The author of this article, who uses the anonymous byline entirely for illustrative purposes here, is Craig R. Scott, an assistant professor in the Department of Speech Communication at The University of Texas at Austin. His research on anonymous group decision support system technology has been published in Small Group Research, and his work in the broad area of identification has appeared in Communication Theory and Management Communication Quarterly. The author is grateful to Laurie Lewis, several partially anonymous reviewers, and issue editor Bill Rawlins for their helpful comments on earlier drafts of this essay.
To Reveal or Not to Reveal: A Theoretical Model of Anonymous Communication
Version of Record online: 17 MAR 2006
Volume 8, Issue 4, pages 381–407, November 1998
How to Cite
Anonymous (1998), To Reveal or Not to Reveal: A Theoretical Model of Anonymous Communication. Communication Theory, 8: 381–407. doi: 10.1111/j.1468-2885.1998.tb00226.x
- Issue online: 17 MAR 2006
- Version of Record online: 17 MAR 2006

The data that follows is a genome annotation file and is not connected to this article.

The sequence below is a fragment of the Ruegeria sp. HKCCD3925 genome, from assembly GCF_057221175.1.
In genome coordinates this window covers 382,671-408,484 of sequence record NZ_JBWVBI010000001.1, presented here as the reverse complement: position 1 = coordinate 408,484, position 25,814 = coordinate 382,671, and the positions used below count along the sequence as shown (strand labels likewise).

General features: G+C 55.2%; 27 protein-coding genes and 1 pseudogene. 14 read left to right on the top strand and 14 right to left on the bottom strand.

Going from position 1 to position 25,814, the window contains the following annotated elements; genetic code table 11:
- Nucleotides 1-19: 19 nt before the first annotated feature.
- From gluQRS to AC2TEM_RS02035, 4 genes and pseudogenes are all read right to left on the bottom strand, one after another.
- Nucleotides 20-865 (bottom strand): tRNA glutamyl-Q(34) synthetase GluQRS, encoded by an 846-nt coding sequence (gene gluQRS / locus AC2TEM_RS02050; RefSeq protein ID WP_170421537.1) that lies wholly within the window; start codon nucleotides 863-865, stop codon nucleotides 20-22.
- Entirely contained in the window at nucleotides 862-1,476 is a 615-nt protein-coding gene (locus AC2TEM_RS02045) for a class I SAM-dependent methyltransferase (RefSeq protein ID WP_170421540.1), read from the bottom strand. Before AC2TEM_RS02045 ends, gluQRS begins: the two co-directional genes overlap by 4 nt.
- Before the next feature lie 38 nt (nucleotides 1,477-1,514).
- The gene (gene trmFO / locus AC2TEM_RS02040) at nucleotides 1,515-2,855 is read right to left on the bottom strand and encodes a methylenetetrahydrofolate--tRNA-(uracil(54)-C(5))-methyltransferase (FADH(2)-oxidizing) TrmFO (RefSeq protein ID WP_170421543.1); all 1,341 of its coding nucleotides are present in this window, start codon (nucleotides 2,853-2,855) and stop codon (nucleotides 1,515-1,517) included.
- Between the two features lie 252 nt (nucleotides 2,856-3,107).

Anonymity as a research construct provides an important avenue for addressing fundamental communication issues related to publicness and privateness made salient by the growth in new communication technologies. As communication scholars, though, we have not yet begun to develop the models and theories that are so necessary to describe, explain, and predict anonymous communication. This essay begins by distinguishing anonymity from related notions of confidentiality, privacy and publicness, and pseudonymity, and provides some vocabulary to talk about anonymization and identification efforts by message sources and receivers. Second, the essay highlights some of the limitations of current communication scholarship in this area, and proposes a redefinition and reframing of the anonymity construct to focus on perceptions of the communicators and partial anonymity based along the dimensions of source specificity and source knowledge. Finally, 10 propositions and a communication-based model of anonymous interactions are offered to highlight source decisions to anonymize or identify receiver options to accept or counter those decisions, effectiveness of source and receiver efforts, and feedback to subsequent source decisions.